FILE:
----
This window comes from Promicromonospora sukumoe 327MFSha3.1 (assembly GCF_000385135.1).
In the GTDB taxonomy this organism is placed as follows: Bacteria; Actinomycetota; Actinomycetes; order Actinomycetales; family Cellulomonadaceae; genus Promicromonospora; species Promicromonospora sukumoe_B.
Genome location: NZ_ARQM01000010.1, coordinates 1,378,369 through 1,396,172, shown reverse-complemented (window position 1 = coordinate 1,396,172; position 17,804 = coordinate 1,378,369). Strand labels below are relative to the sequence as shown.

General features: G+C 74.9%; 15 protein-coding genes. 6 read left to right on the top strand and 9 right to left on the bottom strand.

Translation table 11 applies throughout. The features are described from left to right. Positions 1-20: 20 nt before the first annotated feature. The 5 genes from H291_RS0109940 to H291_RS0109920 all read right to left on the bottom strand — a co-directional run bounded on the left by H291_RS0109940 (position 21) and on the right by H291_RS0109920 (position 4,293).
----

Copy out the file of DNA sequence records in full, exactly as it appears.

This window comes from Promicromonospora sukumoe 327MFSha3.1 (assembly GCF_000385135.1).
In the GTDB taxonomy this organism is placed as follows: Bacteria; Actinomycetota; Actinomycetes; order Actinomycetales; family Cellulomonadaceae; genus Promicromonospora; species Promicromonospora sukumoe_B.
Genome location: NZ_ARQM01000010.1, coordinates 1,378,369 through 1,396,172, shown reverse-complemented (window position 1 = coordinate 1,396,172; position 17,804 = coordinate 1,378,369). Strand labels below are relative to the sequence as shown.

General features: G+C 74.9%; 15 protein-coding genes. 6 read left to right on the top strand and 9 right to left on the bottom strand.

Translation table 11 applies throughout. The features are described from left to right. Positions 1-20: 20 nt before the first annotated feature. The 5 genes from H291_RS0109940 to H291_RS0109920 all read right to left on the bottom strand — a co-directional run bounded on the left by H291_RS0109940 (position 21) and on the right by H291_RS0109920 (position 4,293).